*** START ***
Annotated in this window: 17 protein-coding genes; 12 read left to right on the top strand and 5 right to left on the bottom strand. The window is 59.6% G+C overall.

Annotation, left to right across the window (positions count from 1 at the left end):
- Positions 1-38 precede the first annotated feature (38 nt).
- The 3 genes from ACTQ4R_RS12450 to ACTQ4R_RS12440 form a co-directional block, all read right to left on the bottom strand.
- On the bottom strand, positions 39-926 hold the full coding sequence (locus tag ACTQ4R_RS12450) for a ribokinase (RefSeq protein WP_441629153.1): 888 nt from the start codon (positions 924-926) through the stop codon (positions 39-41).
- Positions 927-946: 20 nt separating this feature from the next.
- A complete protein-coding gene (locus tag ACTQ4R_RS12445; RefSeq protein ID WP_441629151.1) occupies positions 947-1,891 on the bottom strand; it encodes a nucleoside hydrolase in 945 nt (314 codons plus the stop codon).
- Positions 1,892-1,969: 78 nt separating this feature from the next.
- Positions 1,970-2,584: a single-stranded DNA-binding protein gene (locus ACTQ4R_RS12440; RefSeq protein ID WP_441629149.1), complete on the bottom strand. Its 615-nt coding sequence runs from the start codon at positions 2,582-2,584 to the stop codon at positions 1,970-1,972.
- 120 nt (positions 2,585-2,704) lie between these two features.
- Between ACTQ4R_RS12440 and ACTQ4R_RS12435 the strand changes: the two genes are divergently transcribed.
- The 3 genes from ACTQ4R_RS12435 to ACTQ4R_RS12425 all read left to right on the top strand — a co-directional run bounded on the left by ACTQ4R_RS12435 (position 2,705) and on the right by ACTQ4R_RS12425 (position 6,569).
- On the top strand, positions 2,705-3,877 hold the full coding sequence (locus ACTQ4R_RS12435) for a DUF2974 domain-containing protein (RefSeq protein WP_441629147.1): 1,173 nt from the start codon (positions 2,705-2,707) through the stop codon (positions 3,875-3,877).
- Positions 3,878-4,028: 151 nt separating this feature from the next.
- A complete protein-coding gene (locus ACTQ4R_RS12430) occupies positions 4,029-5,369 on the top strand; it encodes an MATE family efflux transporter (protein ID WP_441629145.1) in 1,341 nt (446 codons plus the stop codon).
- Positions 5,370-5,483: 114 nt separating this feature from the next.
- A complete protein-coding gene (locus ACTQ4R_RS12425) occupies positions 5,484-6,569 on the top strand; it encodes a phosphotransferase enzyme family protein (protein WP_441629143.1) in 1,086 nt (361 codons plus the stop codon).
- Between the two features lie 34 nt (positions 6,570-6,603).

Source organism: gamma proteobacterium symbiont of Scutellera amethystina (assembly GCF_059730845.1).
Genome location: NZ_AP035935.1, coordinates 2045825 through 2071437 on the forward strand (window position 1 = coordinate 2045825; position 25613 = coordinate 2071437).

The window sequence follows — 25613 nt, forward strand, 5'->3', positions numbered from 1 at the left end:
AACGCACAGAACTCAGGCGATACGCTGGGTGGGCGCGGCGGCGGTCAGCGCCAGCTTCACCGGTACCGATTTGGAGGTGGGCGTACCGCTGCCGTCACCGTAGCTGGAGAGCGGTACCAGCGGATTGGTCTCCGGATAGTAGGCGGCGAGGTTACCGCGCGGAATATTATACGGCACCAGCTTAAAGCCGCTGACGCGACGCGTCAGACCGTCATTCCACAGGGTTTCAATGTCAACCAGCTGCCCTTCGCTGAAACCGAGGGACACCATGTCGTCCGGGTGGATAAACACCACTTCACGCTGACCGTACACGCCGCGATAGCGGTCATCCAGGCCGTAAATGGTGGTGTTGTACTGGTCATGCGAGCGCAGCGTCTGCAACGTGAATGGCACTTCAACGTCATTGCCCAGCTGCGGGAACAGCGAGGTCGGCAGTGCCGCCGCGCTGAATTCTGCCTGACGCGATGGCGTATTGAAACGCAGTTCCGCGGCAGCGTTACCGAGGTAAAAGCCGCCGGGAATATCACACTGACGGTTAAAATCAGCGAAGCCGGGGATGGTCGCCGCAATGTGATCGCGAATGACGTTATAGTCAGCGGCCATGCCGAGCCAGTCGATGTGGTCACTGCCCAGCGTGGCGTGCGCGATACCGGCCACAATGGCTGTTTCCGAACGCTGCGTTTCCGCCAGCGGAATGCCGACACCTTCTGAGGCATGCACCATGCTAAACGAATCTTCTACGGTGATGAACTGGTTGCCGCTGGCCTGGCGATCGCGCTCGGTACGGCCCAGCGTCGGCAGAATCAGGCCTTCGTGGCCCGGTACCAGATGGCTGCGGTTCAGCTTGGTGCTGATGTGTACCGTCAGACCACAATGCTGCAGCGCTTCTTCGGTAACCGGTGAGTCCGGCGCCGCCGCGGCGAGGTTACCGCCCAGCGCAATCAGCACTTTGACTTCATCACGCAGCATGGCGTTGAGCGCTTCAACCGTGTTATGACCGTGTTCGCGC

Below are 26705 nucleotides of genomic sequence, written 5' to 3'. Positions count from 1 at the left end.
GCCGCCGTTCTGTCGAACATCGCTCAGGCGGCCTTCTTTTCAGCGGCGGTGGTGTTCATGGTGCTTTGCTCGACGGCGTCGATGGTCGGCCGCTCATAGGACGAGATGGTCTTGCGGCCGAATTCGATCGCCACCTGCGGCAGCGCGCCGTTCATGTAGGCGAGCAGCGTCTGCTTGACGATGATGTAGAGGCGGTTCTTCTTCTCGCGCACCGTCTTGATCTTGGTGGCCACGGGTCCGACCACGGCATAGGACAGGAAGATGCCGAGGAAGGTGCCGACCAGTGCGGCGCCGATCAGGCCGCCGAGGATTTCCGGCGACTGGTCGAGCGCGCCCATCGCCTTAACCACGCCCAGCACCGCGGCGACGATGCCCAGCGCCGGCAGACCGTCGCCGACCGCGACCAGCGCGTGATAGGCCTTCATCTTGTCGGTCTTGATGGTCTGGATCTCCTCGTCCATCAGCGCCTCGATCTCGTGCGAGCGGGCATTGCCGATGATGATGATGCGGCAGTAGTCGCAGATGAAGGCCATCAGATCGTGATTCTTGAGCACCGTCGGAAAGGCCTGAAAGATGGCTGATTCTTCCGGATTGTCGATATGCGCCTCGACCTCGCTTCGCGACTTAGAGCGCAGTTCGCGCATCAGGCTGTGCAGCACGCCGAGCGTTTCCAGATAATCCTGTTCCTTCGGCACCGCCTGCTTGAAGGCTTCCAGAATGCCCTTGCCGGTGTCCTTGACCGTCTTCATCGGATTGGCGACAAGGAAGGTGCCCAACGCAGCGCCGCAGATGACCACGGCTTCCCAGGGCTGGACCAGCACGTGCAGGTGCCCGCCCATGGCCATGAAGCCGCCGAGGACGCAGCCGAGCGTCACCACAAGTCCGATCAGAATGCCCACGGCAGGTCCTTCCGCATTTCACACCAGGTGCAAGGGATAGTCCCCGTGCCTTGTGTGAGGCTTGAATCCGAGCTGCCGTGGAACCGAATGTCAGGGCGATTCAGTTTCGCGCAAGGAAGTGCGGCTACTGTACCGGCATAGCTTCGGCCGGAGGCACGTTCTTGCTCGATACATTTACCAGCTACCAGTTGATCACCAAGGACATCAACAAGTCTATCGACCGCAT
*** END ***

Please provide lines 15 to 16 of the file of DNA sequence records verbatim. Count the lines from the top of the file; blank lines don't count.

- A complete protein-coding gene (locus ACTQ4R_RS12430) occupies positions 4,029-5,369 on the top strand; it encodes an MATE family efflux transporter (protein ID WP_441629145.1) in 1,341 nt (446 codons plus the stop codon).
- Positions 5,370-5,483: 114 nt separating this feature from the next.